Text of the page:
It is done! We are delighted to announce the publication of our new comic book – Theft: A History of Music, a graphic novel laying out a 2000 year long history of music from Plato to rap.
The comic is by James Boyle, Jennifer Jenkins and the late Keith Aoki. It is available for purchase as a remarkably handsome 8.5 x 11” paperback, and for free download under a Creative Commons license. If you buy the book, 50% percent of the royalties will go to support Duke’s Center for the Study of the Public Domain.
Archive for July, 2014
Today, we are proud to announce the publication of our 2014 Intellectual Property Statutory Supplement as a freely downloadable Open Course Book. It offers the full text of the Federal Trademark, Copyright and Patent statutes (including edits detailing the changes made by the America Invents Act.) It also has a number of important international treaties and a chart which compares the various types of Federal intellectual property rights — their constitutional basis, subject matter, length, exceptions and so on.You can see it here in print, or download it for free, here. › Continue reading
This is the fourth in a series of postings of material drawn from our forthcoming, Creative Commons licensed, open coursebook on Intellectual Property. It is about lawyers and language. › Continue reading
Macaulay’s 1841 speech to the House of Commons on copyright law is often cited and not much read. In fact, the phrase “cite unseen” gains a new meaning. That is a shame, because it is masterful. (And funny.) One fascinating moment? When Macaulay warns that copyright maximalism will lead to a future of rampant illegality, as all happily violate a law that is presumed to have lost all moral legitimacy.
At present the holder of copyright has the public feeling on his side. Those who invade copyright are regarded as knaves who take the bread out of the mouths of deserving men. Everybody is well pleased to see them restrained by the law, and compelled to refund their ill-gotten gains. No tradesman of good repute will have anything to do with such disgraceful transactions. Pass this law: and that feeling is at an end. Men very different from the present race of piratical booksellers will soon infringe this intolerable monopoly. Great masses of capital will be constantly employed in the violation of the law. Every art will be employed to evade legal pursuit; and the whole nation will be in the plot… Remember too that, when once it ceases to be considered as wrong and discreditable to invade literary property, no person can say where the invasion will stop. The public seldom makes nice distinctions. The wholesome copyright which now exists will share in the disgrace and danger of the new copyright which you are about to create.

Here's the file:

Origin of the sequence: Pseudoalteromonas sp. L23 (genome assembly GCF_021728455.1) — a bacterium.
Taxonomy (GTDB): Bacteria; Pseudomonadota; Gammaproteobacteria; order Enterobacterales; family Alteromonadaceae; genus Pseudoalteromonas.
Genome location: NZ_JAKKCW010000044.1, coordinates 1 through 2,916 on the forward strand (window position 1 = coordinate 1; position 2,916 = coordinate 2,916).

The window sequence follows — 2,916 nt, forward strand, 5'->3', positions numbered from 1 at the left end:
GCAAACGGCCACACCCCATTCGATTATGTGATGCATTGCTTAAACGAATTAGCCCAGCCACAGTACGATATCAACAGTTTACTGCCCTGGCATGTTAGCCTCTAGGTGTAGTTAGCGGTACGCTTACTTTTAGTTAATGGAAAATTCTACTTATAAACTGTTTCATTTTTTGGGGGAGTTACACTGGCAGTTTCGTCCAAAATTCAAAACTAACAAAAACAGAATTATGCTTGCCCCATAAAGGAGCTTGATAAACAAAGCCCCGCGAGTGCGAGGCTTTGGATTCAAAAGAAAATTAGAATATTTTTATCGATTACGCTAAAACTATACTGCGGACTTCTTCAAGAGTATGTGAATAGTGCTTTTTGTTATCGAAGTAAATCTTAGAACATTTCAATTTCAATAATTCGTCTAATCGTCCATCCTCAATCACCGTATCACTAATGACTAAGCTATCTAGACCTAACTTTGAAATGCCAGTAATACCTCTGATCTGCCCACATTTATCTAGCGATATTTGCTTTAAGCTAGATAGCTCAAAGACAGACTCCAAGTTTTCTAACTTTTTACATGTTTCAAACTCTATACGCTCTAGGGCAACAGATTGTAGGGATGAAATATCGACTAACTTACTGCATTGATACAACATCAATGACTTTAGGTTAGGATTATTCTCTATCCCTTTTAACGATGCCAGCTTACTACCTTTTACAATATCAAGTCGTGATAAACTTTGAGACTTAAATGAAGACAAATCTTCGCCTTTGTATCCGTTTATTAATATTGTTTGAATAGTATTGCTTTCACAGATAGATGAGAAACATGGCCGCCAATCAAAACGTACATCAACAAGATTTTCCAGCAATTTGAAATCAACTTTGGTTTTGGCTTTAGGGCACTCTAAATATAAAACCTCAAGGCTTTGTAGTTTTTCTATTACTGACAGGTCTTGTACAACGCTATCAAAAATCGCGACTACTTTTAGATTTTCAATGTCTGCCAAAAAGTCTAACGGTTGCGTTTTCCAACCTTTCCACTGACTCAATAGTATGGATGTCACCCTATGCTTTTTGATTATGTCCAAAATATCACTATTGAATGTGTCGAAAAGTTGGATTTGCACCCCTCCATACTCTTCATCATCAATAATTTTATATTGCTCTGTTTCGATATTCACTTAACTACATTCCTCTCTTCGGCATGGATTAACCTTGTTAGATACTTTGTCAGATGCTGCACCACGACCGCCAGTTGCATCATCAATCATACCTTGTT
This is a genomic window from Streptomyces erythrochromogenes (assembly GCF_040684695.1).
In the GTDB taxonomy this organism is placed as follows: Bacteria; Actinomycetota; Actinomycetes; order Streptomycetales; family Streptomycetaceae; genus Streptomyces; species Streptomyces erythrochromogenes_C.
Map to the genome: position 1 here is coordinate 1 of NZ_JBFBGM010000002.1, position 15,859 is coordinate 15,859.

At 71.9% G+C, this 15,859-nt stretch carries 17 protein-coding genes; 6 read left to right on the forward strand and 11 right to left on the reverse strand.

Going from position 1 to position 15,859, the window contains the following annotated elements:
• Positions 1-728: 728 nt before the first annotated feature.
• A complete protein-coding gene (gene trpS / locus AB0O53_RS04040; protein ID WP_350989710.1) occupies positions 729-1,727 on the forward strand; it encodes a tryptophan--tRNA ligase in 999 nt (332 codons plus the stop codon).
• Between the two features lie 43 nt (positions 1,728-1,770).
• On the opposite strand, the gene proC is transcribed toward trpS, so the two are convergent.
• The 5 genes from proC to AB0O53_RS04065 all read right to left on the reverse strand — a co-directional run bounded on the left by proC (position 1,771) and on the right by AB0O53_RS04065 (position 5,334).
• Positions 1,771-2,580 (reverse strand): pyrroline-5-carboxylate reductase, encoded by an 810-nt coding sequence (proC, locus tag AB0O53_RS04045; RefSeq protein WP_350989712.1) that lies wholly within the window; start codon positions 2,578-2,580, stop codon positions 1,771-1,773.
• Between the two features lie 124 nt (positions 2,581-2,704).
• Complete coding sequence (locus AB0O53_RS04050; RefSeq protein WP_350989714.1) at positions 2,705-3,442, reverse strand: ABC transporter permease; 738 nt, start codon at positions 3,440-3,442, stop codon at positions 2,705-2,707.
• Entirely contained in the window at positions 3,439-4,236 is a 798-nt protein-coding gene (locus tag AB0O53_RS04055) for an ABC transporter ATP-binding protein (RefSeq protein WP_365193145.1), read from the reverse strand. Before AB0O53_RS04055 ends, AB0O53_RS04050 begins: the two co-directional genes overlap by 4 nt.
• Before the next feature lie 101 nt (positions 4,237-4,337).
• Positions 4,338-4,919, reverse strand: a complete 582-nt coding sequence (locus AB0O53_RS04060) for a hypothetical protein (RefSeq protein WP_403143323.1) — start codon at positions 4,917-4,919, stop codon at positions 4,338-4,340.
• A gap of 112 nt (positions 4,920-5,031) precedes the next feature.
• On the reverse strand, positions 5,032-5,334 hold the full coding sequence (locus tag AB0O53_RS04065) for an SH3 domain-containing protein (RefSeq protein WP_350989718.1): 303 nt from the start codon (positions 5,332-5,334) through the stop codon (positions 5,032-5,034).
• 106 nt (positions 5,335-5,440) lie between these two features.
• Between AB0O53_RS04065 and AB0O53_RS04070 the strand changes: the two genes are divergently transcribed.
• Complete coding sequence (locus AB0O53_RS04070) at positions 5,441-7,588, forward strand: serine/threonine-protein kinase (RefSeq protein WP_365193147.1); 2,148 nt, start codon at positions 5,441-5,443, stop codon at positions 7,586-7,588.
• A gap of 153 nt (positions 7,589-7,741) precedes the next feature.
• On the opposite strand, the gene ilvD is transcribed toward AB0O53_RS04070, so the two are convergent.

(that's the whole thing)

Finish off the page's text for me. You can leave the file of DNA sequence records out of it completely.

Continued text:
The legal change he thought would do that? Extending copyright to the absurd length of life plus 50 years. (It is now life plus 70). Ah, Thomas, if only you could have been there for the Sonny Bono Term Extension debates.
This is the second in a series of postings of material drawn from our forthcoming, Creative Commons licensed, open coursebook on Intellectual Property. The first was Victor Hugo: Guardian of the Public Domain The book will be released in late August.
In 1906, Samuel Clemens (who we remember better by his pen name Mark Twain) addressed Congress on the reform of the Copyright Act. Delicious. › Continue reading
Jennifer Jenkins and I are frantically working to put together a new open casebook on Intellectual Property Law. (It will be available, in beta version, this Fall under a CC license, and freely downloadable in multiple formats of course. Plus it should sell in paper form for about $130 less than the competing casebooks. The accompanying statutory supplement will be 1/5 the price of most statutory supplements — also freely downloadable.) More about that later. While assembling the materials for a casebook, one gets to revisit the archives, reread the great writers. Today I was revisiting Victor Hugo. Hugo was a fabulous — inspiring, passionate — proponent of the rights of authors, and the connection of those rights to free expression and free ideas. › Continue reading
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- Theft: A History of Music — Free Comic
- (When) Is Copyright Reform Possible?
- Apple Updates — A Comic
- Open Coursebook in Intellectual Property
- So you’ve invented fantasy football, now what?
- Free/Low Cost Intellectual Property Statutory Supplement
- Persnickety Snit
- Macaulay on Copyright
- Mark Twain on the Need for Perpetual Copyright
- Victor Hugo: Guardian of the Public Domain
- “We Need To Start Seeing Other Futures..”
- Discussion: “The Foolish War Against Song-Lyric Websites”
- The Top Ten List of a Conference Planner
- (EM)I Has A Dream
- The Prosecution of Aaron: A Response to Orin Kerr
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